As I stood back up I saw a 4 wheeler type vehicle bringing supply's to the aid stations and I thought, "come on hit me. just graze me enough so I fall and I can stop"  My roadie friends will know what I mean we have all been in those races where you are just BEGGING for a flat tire. I mean making deals with God for just a little flat tire.
So I walked. I thought I'll run there, after the hill, I'll run. I never did. I saw my friend and athlete JR coming from behind .  I'll run with him. didn't happen. seeing him race well cheered me up. I stopped to tell Christy, Evren, and Tara thanks, some high fives and I was back off. Then I saw my other good friend and Ek Endurance Coaching athlete Savas. He was on his way at mile 15 or so. And he looked amazing. Coaching him was a challenge. He averaged about 6.5 hr's a week.  He is not "talented" as some are with that genetic ability. He's fit, he played soccer, he rowed crew in college and after. and used no data of any kind in training.  Seeing Jr and Savas lifted me up.
Those who can't do, teach" ?
No shame in that for me, if could give up all my victories to be the best endurance and athletic coach in the world, I wouldn't even hesitate.   I stopped a few more times. My feet hurt so bad. I thought I was moving (walking) well but as I came to the large crowds in town there was no "you can do it, get the run back, come on!" I saw several  "ohh shit" kinda looks. I saw my mother and brother in law. "Are you OK?"  I handed them my fuel belt, " yeah I'm fine. see you guys in a bit." I said.  I walked into the Olympic oval I think everyone there high fived me or touched my shoulder. The crowd was so loud. I looked behind me as runners came by and passed me, I waived them by and gave them a congrats as they came by. It was there day. I made sure I didn't impede on anyone's finish before mustering a wounded, manatee like hobble to the finish line. "Eric Kenney you are an.." " Yeah, yeah we know Shut the hell up!"  Ahh Chris you're such and ass...
 I went straight to the exit after some food, saw Lindsay and my parents then headed back into the finish area to wait for Savas. Think this guy is happy?

"Even Tom Brady doesn't make it to the supper bowl every year" a friend told me. True. I have qualified for Hawaii twice.  Last yr. at IM St. George someone said that I "got lucky". maybe I did, I've been told you don't do something twice in a row on luck.  A director from a pro cycling team once said about Paris-Roubaix  "To win you don't need to have good luck, you just need to avoid the back luck" I think this is more the case with racing an Ironman.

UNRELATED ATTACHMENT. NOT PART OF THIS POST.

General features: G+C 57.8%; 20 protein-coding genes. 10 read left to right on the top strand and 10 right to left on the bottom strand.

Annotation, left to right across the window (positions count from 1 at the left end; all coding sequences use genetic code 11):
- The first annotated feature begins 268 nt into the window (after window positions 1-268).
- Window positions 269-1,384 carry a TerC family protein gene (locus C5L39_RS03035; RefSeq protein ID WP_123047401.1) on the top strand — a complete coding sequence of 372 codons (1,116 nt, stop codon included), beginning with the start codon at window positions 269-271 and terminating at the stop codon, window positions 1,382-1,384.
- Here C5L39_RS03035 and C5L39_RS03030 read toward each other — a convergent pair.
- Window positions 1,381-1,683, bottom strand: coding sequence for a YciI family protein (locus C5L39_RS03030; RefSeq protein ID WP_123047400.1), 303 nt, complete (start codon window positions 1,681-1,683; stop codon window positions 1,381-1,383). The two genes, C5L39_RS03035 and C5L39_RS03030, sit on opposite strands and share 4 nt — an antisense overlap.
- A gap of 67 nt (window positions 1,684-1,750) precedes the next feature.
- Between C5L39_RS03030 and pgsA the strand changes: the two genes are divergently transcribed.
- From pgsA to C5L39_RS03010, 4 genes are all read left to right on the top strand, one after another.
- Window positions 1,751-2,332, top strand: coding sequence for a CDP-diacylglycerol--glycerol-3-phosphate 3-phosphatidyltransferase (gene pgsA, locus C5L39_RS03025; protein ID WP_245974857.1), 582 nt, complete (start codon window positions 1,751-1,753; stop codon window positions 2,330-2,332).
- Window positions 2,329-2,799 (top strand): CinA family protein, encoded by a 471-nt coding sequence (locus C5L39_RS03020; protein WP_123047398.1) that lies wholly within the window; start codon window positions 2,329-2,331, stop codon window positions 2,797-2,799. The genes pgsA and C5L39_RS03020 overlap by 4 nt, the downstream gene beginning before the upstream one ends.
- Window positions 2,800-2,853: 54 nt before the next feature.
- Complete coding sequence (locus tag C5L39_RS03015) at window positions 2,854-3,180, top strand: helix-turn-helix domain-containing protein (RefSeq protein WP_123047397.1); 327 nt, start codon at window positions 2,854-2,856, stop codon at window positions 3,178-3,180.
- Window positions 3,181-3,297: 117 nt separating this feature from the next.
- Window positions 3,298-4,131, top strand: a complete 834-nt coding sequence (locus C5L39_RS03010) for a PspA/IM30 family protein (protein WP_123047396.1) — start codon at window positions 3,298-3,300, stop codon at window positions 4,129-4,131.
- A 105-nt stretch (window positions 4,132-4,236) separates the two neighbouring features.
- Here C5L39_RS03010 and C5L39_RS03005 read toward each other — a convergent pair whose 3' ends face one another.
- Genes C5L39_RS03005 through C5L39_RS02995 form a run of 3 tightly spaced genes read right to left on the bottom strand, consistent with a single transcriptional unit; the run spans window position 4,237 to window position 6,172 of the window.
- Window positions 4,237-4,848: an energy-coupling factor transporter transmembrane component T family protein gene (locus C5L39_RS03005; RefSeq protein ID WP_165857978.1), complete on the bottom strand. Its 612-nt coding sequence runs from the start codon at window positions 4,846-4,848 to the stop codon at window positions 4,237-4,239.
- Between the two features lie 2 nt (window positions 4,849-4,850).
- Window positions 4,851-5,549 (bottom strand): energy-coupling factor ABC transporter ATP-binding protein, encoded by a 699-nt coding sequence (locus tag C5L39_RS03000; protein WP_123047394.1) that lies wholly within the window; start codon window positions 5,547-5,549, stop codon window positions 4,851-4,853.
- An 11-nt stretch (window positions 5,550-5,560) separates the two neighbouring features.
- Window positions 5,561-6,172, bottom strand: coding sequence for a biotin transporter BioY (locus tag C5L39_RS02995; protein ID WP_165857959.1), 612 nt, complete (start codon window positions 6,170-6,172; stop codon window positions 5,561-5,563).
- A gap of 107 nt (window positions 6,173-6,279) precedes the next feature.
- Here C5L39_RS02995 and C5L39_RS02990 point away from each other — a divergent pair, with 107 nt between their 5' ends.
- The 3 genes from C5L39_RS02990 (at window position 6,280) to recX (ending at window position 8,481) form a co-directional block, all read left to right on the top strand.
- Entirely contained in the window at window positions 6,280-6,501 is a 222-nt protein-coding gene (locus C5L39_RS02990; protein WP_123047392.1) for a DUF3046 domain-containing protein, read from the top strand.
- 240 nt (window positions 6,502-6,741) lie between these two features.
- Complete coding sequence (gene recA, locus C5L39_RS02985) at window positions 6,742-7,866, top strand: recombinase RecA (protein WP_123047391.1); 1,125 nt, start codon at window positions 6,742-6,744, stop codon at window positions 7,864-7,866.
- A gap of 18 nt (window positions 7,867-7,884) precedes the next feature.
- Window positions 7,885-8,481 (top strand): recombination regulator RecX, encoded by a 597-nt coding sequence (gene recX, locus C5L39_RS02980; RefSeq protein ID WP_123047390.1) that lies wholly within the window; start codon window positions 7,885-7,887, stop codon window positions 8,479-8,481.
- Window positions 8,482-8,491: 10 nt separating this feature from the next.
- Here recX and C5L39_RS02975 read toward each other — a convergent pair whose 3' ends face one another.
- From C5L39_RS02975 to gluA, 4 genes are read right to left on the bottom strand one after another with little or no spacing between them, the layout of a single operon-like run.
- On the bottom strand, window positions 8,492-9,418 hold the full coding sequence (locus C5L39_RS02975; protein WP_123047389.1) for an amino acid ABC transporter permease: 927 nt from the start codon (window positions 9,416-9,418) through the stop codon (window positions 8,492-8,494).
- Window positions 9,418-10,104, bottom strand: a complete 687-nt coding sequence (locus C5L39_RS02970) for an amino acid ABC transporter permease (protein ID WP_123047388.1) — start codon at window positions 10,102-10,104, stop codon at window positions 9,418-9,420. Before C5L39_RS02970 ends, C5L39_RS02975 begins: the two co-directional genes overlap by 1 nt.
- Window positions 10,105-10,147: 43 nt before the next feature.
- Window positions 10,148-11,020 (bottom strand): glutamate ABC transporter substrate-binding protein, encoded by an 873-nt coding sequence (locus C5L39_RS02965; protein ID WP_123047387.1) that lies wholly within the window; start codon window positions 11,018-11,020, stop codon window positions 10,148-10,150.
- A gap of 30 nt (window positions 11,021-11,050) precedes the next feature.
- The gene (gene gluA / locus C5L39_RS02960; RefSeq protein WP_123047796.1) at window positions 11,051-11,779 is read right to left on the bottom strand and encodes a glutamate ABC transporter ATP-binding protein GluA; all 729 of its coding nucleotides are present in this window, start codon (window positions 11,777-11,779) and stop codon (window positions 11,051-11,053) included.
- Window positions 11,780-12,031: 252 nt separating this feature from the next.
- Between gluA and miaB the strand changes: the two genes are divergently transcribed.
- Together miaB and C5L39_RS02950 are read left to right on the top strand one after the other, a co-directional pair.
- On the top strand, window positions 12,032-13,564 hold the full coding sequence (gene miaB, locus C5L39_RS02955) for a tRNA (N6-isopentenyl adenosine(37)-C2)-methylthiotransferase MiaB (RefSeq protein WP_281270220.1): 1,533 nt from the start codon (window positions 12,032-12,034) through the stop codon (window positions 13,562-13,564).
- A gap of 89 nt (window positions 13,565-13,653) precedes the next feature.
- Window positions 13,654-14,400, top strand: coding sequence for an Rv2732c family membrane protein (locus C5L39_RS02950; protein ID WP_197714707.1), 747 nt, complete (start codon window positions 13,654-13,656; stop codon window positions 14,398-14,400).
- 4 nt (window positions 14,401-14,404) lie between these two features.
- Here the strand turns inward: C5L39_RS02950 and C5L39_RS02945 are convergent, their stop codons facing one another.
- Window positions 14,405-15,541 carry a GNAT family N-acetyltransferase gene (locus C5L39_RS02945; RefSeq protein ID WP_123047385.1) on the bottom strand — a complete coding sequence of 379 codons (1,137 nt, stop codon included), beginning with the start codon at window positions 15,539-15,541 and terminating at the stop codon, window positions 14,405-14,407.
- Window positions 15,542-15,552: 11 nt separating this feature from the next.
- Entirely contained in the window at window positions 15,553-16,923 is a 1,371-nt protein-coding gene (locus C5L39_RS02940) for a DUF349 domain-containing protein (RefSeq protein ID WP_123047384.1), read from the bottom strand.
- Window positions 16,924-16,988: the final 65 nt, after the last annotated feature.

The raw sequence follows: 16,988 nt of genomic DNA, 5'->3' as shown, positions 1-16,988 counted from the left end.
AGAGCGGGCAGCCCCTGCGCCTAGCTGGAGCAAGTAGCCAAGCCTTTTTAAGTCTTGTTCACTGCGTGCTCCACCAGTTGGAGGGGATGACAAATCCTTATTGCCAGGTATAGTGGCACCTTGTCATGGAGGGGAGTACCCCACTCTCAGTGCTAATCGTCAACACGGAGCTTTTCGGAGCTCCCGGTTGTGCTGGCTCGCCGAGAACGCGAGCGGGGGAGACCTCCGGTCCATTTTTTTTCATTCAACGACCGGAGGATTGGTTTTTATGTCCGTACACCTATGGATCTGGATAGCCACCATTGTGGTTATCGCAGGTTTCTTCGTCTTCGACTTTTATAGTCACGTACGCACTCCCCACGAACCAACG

After the race I saw a friend Patrick.  he said "Dude! what the hell happened to you?!!?"  This was refreshing for me really, I didn't just fade, something "happened" and apparently it showed more than I thought.  I still wonder if I would have pulled it of even if my ankle and feet were 100% fine.   In training I had some very positive results. some better than ever before. I also had some that were shy of the last 2 years...
 I won't blame it on my ankle, we will never know. people say to me, "awe man, you were right there. doing so well! its to bad."  well, yeah but that's the IM story. "I felt so good until mile 13 on the run. really? No shit! If you dont' have "IT" with 13 to go in an IM you will fade, hard, at best.  What is "IT"?  Everything.
The physical, mental and structural capacity to push your self to the brink or you will wind up that big part of the statistics bell curve.
  Whats next? When?  Will I be back?  ...ask Chris.

Thursday, August 08, 2013

Bob Cook, Mt Evans Hill Climb. Chris Carr race report. 2014

 Mt Evans race report by: Chris Carr:

I went in to Mt Evans with the goal of a top 5 or 6 - realistic expectations I thought.  Lining up at the start that morning I didn't really know what to expect; the field was relatively stacked, and I had those "unsure" sensations coming from the legs.  The kind where you can't tell if you're going to have a great day or barely finish.  My one teammate in the race, Rory Kelly and I discussed it briefly while we spun around warming up and decided we both felt the same and would just see how it played out on the road and roll with it.  He's a better pure climber than me, so in the back of my mind, I'd do what I could for him and see where I'd end up.